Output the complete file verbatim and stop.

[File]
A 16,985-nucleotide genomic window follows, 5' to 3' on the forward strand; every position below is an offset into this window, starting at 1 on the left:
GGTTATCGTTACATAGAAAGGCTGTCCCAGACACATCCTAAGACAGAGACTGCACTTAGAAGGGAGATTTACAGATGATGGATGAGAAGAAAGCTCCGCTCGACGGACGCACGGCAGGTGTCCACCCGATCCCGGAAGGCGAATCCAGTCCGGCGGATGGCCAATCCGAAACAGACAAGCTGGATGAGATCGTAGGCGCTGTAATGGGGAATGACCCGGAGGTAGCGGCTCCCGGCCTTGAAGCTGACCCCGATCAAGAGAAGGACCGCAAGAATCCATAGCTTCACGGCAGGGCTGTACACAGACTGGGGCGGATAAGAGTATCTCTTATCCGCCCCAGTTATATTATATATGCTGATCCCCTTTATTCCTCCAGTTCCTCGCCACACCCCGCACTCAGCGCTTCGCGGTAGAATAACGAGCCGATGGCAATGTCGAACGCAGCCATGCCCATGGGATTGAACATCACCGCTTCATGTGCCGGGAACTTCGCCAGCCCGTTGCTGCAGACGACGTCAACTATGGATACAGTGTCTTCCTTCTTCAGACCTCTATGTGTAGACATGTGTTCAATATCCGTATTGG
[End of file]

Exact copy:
A 16,985-nucleotide genomic window follows, 5' to 3' on the forward strand; every position below is an offset into this window, starting at 1 on the left:
GGTTATCGTTACATAGAAAGGCTGTCCCAGACACATCCTAAGACAGAGACTGCACTTAGAAGGGAGATTTACAGATGATGGATGAGAAGAAAGCTCCGCTCGACGGACGCACGGCAGGTGTCCACCCGATCCCGGAAGGCGAATCCAGTCCGGCGGATGGCCAATCCGAAACAGACAAGCTGGATGAGATCGTAGGCGCTGTAATGGGGAATGACCCGGAGGTAGCGGCTCCCGGCCTTGAAGCTGACCCCGATCAAGAGAAGGACCGCAAGAATCCATAGCTTCACGGCAGGGCTGTACACAGACTGGGGCGGATAAGAGTATCTCTTATCCGCCCCAGTTATATTATATATGCTGATCCCCTTTATTCCTCCAGTTCCTCGCCACACCCCGCACTCAGCGCTTCGCGGTAGAATAACGAGCCGATGGCAATGTCGAACGCAGCCATGCCCATGGGATTGAACATCACCGCTTCATGTGCCGGGAACTTCGCCAGCCCGTTGCTGCAGACGACGTCAACTATGGATACAGTGTCTTCCTTCTTCAGACCTCTATGTGTAGACATGTGTTCAATATCCGTATTGG